How Animals Are Housed

Close confinement, Indoor space & Enrichment

Battery cages (laying hens), gestation and farrowing crates (pregnant and mother pigs), veal crates (dairy calves), and tie stalls (female dairy cows) are the most restrictive forms of close confinement used to house farm animals. High stocking densities (e.g., for broiler chickens and turkeys, as well as pigs, cattle and laying hens in some cage-free environments[1]) also severely limit free movement of farm animals. The ASPCA opposes all forms of severe confinement and advocates for housing that at least gives animals freedom of movement such that they can stand up, lie down, turn around, and stretch their limbs. Alternatives to close confinement exist, and the ASPCA encourages the transition and upgrade to these more humane housing systems, which should be combined with proper husbandry and management.

In addition to adequate space, a critical aspect to housing is access to materials/enrichment to allow animals to engage in the basic natural behaviors instinctive to their species (such as foraging, rooting, dust-bathing, perching, nest-building). Animals should have comfortable resting areas with ready access to food and water. The housing of animals is interconnected to several of the Five Freedoms particularly Freedom from Fear and Distress, Freedom from Discomfort, and Freedom to Express Normal Behavior.

Outdoor Access

The ASPCA believes farm animals should be given sufficient time in an outdoor environment, where weather conditions permit, that provides them with adequate space, vegetation or environmental enrichment, natural light, fresh air, and protection from deleterious weather conditions, predators and disease. Animals should also be fit enough to use outdoor space through choice of healthy breeds and/or genetically selecting breeding stock for robust traits. This is a particular concern for modern breeds of “broiler” chickens and turkeys that have compromised immunity, mobility and cardiovascular health. The conditions and amount of time outdoors must be tailored to the animals’ species, breed and region. When animals are kept indoors for long periods of time, they should be provided with as outdoor-like an experience as possible: enrichment of their living environment, natural light, fresh air, sufficient space, and the ability to engage in natural behaviors. These issues are important for providing animals with Freedom to Express Normal Behavior.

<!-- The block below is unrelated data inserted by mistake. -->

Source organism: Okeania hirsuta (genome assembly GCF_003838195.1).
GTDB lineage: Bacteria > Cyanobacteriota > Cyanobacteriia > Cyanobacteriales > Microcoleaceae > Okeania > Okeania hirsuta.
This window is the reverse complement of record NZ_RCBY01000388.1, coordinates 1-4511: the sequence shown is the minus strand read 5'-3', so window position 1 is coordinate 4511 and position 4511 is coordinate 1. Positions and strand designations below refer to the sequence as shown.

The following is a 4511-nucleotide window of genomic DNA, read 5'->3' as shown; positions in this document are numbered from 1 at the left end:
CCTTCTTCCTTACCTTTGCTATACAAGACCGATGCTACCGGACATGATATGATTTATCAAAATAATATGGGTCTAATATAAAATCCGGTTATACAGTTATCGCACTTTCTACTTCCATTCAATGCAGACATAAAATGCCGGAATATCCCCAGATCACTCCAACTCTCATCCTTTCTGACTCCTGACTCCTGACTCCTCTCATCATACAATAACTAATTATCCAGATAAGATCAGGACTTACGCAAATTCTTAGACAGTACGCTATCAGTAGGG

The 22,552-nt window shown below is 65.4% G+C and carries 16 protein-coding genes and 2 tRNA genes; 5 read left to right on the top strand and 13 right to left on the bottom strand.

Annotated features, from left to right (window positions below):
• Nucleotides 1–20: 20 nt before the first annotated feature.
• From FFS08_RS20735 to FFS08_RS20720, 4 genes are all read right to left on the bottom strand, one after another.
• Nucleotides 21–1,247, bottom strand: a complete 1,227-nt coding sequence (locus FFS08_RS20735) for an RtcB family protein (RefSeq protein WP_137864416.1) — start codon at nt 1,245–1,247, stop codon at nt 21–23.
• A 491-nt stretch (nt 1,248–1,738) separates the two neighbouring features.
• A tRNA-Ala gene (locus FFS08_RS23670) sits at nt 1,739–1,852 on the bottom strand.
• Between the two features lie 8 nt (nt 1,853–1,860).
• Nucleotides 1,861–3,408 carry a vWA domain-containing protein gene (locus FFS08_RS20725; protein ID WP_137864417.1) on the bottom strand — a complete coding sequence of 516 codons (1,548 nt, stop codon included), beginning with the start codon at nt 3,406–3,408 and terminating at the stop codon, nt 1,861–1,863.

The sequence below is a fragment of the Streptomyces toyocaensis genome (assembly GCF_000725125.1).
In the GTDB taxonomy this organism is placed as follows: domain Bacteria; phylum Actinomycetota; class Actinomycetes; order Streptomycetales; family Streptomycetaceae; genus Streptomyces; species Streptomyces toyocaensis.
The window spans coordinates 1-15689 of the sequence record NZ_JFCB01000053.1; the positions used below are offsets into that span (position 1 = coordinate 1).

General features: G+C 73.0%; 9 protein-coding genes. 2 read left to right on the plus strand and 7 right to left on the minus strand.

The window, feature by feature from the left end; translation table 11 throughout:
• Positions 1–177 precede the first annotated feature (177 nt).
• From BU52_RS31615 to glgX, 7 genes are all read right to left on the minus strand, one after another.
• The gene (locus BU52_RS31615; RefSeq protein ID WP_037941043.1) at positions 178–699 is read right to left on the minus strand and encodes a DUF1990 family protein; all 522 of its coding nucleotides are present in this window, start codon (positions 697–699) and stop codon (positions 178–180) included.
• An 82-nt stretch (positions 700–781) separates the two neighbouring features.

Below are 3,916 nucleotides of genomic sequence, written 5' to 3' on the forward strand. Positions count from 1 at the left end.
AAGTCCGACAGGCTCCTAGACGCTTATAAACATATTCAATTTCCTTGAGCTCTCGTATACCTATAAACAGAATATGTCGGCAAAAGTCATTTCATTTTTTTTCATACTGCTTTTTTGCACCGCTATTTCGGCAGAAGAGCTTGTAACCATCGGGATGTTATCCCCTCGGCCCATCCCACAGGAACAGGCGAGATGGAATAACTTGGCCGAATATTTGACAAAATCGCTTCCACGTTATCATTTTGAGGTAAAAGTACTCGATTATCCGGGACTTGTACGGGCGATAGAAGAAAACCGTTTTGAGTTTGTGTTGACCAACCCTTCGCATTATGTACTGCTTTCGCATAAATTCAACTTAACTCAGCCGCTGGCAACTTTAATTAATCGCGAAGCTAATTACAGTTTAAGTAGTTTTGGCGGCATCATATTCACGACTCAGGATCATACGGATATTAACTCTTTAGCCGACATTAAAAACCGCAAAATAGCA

Feedlots for Beef Cattle

The ASPCA opposes the use of feedlots to house and fatten cattle in the months prior to slaughter. Feedlots expose cattle to adverse weather elements, deprive them of pasture and forage, force them to eat foods that stress their digestive systems, mix unfamiliar cattle together, and add an additional transport  event. Cattle should be kept on pasture with sufficient space to graze comfortably and protection from the elements throughout their lives, where climate permits. Where climate does not permit year-round pasture, cattle in any housing environment should be provided with forage, rather than grain, throughout their lives. Until feedlots are phased out, cattle in feedlots should have sufficient protection from wind, heat and cold, including shade and shelters, and should have raised, dry areas on which to stand and lie.


[1] National Chicken Council welfare guidelines allow 8.5 lbs per square foot for 5.6 to 7.5 lb birds
http://www.nationalchickencouncil.org/wp-content/uploads/2015/08/NCC-Guidelines-Broilers-August2015.pdf

United Egg Producer welfare guidelines allow for 1 sq foot per hen
http://uepcertified.com/wp-content/uploads/2015/08/2016-UEP-Animal-Welfare-Guidelines-2016-Cage-Free-Edit-002.pdf

National Hog Farmer cites that farmers plan for 3 sq ft per growing pig
http://www.nationalhogfarmer.com/mag/farming_housing_decisions_growing